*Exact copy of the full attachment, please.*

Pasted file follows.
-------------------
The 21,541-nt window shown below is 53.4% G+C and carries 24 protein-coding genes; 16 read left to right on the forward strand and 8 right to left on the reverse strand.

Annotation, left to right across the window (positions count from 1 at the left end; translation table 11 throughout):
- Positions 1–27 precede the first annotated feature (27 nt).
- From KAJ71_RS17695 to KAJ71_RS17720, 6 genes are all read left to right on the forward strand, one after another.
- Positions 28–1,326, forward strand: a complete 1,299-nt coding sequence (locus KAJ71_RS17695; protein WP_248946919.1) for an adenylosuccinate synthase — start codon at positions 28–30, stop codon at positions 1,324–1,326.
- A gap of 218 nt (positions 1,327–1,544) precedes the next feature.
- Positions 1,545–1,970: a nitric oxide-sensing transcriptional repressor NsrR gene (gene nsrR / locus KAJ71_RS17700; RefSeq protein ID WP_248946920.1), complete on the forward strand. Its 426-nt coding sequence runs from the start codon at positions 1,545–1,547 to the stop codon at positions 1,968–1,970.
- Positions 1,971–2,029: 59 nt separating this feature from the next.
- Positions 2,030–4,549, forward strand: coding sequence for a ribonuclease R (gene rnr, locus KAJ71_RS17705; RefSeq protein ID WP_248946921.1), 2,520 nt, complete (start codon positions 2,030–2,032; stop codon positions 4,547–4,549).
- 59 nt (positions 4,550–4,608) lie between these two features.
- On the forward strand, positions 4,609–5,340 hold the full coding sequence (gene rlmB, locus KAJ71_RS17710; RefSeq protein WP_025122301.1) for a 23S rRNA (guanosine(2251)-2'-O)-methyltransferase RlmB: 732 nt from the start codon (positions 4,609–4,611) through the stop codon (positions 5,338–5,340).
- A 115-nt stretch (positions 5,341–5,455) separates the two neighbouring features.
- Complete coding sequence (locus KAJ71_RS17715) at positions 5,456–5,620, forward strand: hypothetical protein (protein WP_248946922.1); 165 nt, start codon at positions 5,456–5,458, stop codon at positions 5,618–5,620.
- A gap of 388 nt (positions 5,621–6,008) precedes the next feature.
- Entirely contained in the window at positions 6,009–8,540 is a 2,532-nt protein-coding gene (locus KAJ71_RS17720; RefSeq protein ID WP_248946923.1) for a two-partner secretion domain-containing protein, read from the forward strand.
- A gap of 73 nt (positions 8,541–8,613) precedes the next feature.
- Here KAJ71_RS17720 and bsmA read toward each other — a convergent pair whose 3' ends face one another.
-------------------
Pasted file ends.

The 21,541-nt window shown below is 53.4% G+C and carries 24 protein-coding genes; 16 read left to right on the forward strand and 8 right to left on the reverse strand.

Annotation, left to right across the window (positions count from 1 at the left end; translation table 11 throughout):
- Positions 1–27 precede the first annotated feature (27 nt).
- From KAJ71_RS17695 to KAJ71_RS17720, 6 genes are all read left to right on the forward strand, one after another.
- Positions 28–1,326, forward strand: a complete 1,299-nt coding sequence (locus KAJ71_RS17695; protein WP_248946919.1) for an adenylosuccinate synthase — start codon at positions 28–30, stop codon at positions 1,324–1,326.
- A gap of 218 nt (positions 1,327–1,544) precedes the next feature.
- Positions 1,545–1,970: a nitric oxide-sensing transcriptional repressor NsrR gene (gene nsrR / locus KAJ71_RS17700; RefSeq protein ID WP_248946920.1), complete on the forward strand. Its 426-nt coding sequence runs from the start codon at positions 1,545–1,547 to the stop codon at positions 1,968–1,970.
- Positions 1,971–2,029: 59 nt separating this feature from the next.
- Positions 2,030–4,549, forward strand: coding sequence for a ribonuclease R (gene rnr, locus KAJ71_RS17705; RefSeq protein ID WP_248946921.1), 2,520 nt, complete (start codon positions 2,030–2,032; stop codon positions 4,547–4,549).
- 59 nt (positions 4,550–4,608) lie between these two features.
- On the forward strand, positions 4,609–5,340 hold the full coding sequence (gene rlmB, locus KAJ71_RS17710; RefSeq protein WP_025122301.1) for a 23S rRNA (guanosine(2251)-2'-O)-methyltransferase RlmB: 732 nt from the start codon (positions 4,609–4,611) through the stop codon (positions 5,338–5,340).
- A 115-nt stretch (positions 5,341–5,455) separates the two neighbouring features.
- Complete coding sequence (locus KAJ71_RS17715) at positions 5,456–5,620, forward strand: hypothetical protein (protein WP_248946922.1); 165 nt, start codon at positions 5,456–5,458, stop codon at positions 5,618–5,620.
- A gap of 388 nt (positions 5,621–6,008) precedes the next feature.
- Entirely contained in the window at positions 6,009–8,540 is a 2,532-nt protein-coding gene (locus KAJ71_RS17720; RefSeq protein ID WP_248946923.1) for a two-partner secretion domain-containing protein, read from the forward strand.
- A gap of 73 nt (positions 8,541–8,613) precedes the next feature.
- Here KAJ71_RS17720 and bsmA read toward each other — a convergent pair whose 3' ends face one another.